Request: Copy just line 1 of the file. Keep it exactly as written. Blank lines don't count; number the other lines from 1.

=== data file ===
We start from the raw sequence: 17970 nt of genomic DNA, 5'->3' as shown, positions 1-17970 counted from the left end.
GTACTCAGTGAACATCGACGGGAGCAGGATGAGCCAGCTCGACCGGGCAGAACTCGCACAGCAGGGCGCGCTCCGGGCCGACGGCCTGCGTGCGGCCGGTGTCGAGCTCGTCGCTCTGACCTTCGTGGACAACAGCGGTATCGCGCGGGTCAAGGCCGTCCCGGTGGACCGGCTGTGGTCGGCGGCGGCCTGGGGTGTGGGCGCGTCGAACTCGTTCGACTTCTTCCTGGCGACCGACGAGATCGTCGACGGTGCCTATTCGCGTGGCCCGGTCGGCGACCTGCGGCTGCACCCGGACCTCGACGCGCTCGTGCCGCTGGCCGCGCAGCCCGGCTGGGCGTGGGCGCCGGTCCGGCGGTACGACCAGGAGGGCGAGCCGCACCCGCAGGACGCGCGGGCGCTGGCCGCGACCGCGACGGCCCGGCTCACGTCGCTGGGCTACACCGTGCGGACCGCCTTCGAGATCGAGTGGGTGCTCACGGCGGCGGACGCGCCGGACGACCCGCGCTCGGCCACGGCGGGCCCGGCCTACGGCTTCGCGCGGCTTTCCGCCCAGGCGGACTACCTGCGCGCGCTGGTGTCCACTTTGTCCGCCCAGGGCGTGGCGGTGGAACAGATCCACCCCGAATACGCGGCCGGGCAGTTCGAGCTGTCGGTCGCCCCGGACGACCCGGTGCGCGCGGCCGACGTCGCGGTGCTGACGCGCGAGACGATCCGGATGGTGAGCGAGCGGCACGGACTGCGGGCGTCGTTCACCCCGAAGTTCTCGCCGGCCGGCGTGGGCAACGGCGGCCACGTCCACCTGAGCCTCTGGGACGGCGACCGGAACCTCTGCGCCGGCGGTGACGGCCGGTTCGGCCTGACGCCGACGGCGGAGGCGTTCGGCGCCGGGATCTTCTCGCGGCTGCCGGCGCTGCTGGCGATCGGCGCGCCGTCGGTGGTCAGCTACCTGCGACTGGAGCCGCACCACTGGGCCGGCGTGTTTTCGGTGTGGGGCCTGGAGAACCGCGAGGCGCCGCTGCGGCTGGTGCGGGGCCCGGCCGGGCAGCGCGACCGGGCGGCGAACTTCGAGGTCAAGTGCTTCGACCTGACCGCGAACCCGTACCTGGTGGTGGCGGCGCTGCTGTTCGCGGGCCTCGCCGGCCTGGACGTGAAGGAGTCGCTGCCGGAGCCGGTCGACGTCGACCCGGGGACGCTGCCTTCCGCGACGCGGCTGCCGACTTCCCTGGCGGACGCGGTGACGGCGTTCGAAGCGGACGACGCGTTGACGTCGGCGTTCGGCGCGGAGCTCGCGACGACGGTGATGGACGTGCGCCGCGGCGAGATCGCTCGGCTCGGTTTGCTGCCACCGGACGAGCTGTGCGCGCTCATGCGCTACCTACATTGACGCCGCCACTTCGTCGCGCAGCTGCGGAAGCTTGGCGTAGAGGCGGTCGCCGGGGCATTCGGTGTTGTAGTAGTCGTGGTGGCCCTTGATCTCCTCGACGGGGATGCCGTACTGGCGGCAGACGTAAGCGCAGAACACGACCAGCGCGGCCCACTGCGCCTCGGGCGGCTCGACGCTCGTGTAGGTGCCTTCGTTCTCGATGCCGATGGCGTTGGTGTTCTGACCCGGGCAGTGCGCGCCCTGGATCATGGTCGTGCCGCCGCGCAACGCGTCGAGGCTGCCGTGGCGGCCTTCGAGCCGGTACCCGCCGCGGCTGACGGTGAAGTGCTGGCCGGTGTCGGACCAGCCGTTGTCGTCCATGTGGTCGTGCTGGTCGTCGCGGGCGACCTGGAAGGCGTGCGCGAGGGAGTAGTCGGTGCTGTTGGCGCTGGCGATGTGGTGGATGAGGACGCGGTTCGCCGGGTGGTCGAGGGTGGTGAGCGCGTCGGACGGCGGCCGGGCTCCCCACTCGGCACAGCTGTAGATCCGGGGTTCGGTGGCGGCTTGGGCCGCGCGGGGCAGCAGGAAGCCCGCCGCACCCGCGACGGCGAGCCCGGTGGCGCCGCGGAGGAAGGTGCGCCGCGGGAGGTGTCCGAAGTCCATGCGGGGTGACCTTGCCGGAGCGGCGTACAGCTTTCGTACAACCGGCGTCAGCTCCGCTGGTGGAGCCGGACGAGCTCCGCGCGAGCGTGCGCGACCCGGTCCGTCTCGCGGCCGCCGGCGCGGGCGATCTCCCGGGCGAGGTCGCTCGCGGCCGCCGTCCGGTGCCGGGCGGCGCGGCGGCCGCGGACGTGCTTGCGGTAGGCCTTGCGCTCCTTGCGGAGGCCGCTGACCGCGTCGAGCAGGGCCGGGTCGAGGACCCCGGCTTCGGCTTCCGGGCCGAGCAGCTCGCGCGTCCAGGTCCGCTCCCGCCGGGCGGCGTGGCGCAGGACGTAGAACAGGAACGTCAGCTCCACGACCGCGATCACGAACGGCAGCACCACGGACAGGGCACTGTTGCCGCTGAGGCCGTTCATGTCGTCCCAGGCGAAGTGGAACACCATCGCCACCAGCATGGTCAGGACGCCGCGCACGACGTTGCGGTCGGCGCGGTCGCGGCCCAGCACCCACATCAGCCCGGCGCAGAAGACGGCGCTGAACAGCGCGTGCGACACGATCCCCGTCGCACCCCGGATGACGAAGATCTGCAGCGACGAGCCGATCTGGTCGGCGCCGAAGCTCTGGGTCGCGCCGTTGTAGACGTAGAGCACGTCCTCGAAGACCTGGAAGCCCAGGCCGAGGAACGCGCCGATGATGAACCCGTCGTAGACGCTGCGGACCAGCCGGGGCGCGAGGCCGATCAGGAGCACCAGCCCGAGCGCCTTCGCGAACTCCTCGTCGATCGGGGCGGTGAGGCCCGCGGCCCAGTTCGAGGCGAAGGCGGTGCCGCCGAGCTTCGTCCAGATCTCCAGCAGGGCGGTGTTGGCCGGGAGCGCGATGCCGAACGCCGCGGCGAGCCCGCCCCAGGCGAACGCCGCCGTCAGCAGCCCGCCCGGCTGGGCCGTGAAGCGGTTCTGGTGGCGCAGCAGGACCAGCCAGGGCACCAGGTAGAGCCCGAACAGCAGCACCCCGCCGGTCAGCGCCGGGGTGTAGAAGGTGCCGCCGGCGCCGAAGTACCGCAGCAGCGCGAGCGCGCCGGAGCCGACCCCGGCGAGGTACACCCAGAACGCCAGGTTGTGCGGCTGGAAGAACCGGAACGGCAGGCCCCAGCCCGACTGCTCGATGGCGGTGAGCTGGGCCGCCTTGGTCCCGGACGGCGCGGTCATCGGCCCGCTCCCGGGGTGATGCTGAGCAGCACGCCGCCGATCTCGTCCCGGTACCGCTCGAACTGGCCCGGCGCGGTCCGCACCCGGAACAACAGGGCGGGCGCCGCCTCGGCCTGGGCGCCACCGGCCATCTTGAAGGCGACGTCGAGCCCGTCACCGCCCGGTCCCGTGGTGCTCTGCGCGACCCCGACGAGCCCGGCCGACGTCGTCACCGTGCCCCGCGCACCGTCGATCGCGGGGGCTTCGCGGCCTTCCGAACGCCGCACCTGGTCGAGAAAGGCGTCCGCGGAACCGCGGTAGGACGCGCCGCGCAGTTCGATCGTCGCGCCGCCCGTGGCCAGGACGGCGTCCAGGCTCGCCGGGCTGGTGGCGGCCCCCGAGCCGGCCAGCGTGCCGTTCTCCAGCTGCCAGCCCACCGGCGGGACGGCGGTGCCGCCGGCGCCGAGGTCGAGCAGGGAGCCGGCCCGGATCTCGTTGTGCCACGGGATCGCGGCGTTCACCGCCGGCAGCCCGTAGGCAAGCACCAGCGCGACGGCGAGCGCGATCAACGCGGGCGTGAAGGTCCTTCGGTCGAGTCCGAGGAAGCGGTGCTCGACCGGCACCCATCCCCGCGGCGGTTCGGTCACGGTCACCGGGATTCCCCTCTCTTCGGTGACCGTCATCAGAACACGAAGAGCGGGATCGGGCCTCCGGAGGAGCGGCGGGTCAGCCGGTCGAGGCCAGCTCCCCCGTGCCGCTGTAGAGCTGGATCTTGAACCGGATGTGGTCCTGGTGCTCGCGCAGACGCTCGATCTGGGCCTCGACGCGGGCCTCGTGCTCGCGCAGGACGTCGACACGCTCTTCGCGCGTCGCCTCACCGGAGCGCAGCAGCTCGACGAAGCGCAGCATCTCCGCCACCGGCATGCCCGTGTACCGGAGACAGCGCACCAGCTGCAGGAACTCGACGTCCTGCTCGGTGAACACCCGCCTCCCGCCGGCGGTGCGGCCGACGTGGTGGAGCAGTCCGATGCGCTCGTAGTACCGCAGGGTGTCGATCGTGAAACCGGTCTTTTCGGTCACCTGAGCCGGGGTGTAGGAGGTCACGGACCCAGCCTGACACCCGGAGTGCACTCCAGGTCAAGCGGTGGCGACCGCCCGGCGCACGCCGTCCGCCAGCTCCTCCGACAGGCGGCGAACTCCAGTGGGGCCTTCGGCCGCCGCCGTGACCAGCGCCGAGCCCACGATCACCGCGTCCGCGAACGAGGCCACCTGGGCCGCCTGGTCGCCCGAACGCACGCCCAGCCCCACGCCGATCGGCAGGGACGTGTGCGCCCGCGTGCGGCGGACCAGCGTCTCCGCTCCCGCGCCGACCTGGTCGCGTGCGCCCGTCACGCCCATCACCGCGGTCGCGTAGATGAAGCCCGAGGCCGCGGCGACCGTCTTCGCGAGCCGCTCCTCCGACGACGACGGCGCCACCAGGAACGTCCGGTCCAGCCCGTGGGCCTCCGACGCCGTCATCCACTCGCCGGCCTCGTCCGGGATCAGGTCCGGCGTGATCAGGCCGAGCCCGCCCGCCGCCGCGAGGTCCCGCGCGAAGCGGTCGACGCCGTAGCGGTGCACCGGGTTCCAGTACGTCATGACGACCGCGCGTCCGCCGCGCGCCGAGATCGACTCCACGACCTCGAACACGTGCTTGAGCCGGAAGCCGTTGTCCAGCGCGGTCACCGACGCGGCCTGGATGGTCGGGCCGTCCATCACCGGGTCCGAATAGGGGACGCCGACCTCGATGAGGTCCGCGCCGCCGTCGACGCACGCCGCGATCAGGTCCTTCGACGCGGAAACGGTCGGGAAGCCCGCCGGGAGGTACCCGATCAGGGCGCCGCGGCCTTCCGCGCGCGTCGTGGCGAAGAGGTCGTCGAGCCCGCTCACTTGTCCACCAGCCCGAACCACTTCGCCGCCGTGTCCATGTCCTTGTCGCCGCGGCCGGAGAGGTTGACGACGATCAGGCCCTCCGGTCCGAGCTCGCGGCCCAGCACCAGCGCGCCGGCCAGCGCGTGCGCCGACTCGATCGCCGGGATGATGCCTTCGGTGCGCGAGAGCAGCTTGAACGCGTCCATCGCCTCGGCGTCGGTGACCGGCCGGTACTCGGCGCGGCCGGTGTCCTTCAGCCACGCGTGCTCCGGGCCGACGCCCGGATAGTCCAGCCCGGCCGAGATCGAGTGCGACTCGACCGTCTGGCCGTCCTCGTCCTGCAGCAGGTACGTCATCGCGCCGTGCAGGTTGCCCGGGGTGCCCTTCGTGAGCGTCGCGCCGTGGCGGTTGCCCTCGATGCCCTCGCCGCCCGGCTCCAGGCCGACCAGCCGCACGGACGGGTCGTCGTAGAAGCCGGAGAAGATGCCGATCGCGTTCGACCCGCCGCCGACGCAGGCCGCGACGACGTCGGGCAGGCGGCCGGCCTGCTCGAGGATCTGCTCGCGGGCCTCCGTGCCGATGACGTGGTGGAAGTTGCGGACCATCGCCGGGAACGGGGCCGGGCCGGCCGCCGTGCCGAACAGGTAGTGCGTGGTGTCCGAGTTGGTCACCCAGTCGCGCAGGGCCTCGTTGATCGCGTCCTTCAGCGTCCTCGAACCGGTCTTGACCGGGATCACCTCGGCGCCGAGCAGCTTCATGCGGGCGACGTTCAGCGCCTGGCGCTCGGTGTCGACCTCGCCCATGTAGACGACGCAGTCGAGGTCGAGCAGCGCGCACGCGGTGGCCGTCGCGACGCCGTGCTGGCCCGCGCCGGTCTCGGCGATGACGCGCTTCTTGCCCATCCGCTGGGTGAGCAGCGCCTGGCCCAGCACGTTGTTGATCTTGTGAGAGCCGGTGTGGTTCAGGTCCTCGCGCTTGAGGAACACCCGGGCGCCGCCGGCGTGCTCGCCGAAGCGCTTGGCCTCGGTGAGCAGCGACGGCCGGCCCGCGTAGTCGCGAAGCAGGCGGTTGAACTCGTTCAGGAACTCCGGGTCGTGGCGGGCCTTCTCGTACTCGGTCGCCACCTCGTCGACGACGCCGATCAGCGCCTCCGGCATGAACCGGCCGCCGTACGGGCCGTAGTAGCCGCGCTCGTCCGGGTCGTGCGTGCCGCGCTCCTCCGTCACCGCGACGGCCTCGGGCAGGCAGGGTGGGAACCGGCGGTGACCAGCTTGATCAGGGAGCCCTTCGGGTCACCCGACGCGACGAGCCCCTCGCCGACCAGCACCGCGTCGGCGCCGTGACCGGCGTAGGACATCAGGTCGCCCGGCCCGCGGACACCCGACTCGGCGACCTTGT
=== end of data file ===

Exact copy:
We start from the raw sequence: 17970 nt of genomic DNA, 5'->3' as shown, positions 1-17970 counted from the left end.